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From: Food Quality & Safety magazine, December/January 2011

Regulations, Market up the Ante for Food Safety

Legislation lags behind, but manufacturers can influence it

by Jack Payne

If you subscribe to the U.S. Food & Drug Administration’s (FDA) Recalls, Market Withdrawals and Safety Alerts, you’re well aware that food recalls occur almost daily. Few of these product issues receive nationwide publicity like this summer’s recall of 380 million infected eggs or last year’s Salmonella-tainted peanut butter.

But even small and localized recalls, such as mislabeled products containing dairy or nuts, have a large impact on consumers and manufacturers. The safety regulations a local supplier must follow are the same for national suppliers, whose product recalls become ingrained in the minds of American consumers. In fact, safety has become such a major issue for consumers that the FDA has supplemented its e-mail recall alerts with a mobile phone application that allows shoppers to download current recalls for any product.

Following this year’s midterm elections in November, politicians approved the FDA Food Safety Modernization Act. The bill, if signed into law, would provide:

  • increased inspection of food manufacturing facilities, including annual inspections of high-risk facilities;
  • expanded FDA authority to order recalls; and
  • new standards similar to those set by the Global Food Safety Initiative (GFSI) and hazard analysis and critical control point (HACCP) systems.

There’s no question that the Food Safety & Modernization Act creates more stringent standards for food manufacturers, closer oversight of individual suppliers, and higher penalties. The Senate approved the bill November 30, and it will be sent to the House for action.

One thing the bill will not give anyone is a full-fledged commitment to tracking and tracing technology. The bill only calls for a pilot project to explore and evaluate methods to rapidly track and trace foods in order to identify the source of an outbreak and the recipients of the contaminated food. This pilot project includes methods that are applicable and appropriate for small businesses and technologies, including existing technologies that enhance trace-back and trace-forward. No later than 18 months following the end of the project, the Secretary of Health and Human Services is to report the results to Congress and must publish a notice of proposed rule making establishing standards for rapidly tracking and tracing a foodborne illness outbreak within three years of the bill’s enactment.

As technology professionals, my colleagues and I know that any technology viable today will most likely be obsolete in three years. And as consumers, we’re all concerned about potential future outbreaks that might occur in the three-year period prior to a notice of proposed standards, plus the additional time for the enactment of the proposal as law.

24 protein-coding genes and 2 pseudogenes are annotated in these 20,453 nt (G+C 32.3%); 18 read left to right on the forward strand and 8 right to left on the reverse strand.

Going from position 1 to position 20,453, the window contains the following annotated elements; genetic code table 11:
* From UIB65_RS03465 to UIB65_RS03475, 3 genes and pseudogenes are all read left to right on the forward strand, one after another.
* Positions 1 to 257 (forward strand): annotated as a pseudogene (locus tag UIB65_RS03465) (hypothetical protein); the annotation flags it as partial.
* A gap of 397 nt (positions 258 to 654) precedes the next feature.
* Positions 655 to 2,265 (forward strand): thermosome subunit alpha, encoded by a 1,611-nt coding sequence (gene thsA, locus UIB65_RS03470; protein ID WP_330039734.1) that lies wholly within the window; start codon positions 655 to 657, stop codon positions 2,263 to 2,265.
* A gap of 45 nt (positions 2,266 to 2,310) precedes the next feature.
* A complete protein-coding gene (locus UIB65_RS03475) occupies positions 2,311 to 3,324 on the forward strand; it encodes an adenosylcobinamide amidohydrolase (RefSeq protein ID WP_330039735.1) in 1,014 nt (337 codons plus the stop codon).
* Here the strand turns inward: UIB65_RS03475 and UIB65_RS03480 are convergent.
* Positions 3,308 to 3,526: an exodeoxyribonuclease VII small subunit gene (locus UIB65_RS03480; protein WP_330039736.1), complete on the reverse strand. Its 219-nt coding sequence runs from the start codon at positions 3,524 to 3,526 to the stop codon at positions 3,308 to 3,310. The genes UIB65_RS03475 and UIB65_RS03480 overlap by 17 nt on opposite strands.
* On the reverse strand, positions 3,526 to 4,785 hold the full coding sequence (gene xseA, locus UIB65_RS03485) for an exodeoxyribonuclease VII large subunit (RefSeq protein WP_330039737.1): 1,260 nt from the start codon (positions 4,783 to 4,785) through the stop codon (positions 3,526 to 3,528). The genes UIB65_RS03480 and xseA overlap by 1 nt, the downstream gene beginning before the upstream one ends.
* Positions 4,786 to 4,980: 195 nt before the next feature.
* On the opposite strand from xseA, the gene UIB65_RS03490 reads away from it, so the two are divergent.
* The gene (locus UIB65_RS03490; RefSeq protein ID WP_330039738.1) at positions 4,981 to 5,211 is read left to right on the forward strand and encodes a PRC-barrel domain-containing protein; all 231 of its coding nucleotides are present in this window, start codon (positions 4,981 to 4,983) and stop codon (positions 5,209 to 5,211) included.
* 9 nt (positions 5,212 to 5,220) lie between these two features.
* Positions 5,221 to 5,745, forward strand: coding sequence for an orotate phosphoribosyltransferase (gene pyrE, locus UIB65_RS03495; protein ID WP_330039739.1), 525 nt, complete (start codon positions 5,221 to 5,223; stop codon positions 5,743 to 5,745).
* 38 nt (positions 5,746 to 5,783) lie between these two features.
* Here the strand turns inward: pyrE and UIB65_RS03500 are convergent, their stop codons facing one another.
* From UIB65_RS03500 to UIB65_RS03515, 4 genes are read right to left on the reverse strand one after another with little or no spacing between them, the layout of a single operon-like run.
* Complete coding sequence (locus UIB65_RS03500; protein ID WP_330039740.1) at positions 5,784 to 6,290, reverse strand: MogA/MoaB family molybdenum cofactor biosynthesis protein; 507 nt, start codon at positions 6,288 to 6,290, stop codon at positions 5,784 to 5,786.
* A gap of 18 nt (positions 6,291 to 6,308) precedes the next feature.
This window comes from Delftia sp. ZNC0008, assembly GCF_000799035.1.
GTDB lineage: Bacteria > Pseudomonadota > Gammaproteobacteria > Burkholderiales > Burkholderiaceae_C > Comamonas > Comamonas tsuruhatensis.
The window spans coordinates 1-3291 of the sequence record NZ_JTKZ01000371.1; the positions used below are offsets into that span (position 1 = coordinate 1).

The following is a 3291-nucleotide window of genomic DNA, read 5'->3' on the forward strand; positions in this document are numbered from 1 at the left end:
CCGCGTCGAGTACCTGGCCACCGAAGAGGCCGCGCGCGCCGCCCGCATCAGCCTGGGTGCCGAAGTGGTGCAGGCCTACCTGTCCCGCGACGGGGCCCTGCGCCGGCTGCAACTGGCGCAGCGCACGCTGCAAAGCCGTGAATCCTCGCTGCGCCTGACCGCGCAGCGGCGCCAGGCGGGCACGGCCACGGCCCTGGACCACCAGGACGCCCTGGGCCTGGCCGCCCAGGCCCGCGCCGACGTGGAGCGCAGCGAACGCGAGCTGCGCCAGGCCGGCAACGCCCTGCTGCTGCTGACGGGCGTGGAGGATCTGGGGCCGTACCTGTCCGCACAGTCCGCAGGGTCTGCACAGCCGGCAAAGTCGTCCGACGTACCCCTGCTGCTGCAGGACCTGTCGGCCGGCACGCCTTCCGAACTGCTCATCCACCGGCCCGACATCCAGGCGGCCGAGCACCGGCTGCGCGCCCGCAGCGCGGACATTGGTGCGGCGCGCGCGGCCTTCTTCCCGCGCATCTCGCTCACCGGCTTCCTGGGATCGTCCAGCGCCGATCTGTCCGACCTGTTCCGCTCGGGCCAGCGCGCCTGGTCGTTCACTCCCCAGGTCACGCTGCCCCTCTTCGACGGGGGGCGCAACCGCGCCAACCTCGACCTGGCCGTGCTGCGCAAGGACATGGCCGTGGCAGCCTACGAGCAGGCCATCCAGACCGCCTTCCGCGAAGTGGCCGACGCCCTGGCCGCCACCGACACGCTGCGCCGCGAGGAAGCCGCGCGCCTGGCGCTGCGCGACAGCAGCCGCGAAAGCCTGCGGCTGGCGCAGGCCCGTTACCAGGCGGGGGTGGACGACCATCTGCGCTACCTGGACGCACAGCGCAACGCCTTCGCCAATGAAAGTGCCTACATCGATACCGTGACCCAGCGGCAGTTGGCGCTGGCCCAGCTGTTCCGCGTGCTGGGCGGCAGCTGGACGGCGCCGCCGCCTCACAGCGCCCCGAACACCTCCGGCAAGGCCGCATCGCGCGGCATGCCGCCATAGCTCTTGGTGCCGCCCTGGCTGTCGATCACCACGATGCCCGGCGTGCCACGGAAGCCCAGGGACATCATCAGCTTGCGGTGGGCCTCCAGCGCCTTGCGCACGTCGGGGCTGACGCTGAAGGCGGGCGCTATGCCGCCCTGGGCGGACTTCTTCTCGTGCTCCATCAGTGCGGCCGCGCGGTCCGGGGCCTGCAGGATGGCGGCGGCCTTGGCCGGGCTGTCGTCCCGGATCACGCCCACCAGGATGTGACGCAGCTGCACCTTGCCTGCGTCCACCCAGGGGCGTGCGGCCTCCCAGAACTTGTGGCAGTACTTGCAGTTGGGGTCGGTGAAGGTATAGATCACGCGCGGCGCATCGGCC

While the act itself may have good intentions, best practices call for companies to move forward today with track-and-trace methods and technology that gives them the power to track products back to the ingredients and sources and forward to their customers.

For instance, the FDA maintains certain rules about chicken processing but rarely, if ever, addresses the role technology can play in decreasing the likelihood of contamination. Consequently, while companies employing those technologies are not necessarily more compliant, they do leverage the investment in their marketing to take market share from competitors.

Some of the latest technologies helpful to producers and processors are software solutions that provide a visual “traceability map” that gets away from the conference room table approach of manual documents or spreadsheets. A traceability map doesn’t require time-consuming, deep analysis to figure out the source of ingredients and the destinations or recipients of lots containing these ingredients.

This speeds any potential recall process and reduces the time required to trace an ingredient from hours or days to minutes. This type of technology will become increasingly important as more retailers demand that their suppliers conduct mock recalls to prove that the organization can react quickly to a recall if necessary and can pinpoint recalls to only contaminated lots, minimizing exposure and protecting brand perception.

Increased Inspections on the Horizon

While pending legislation isn’t keeping up with consumer demand for track-and-trace methods and technology, it does contain language that will fund more government inspections. Many of us watched the attention the fishing industry received when the Gulf of Mexico was reopened to fishing and shrimping after the largest oil spill in U.S. history. The National Oceanic and Atmospheric Administration teamed up with the FDA to conduct tests and declare the seafood safe to eat.

In this case, it appeared to many people that the inspections were designed to get safe food into the system instead of keeping bad food out. This might be why many people took the inspection results with a grain of salt. But it was impressive to see the organizations work together in crisis mode to devote resources to inspections. And it set expectations with the public that the government needs to do more inspections than it has in the past.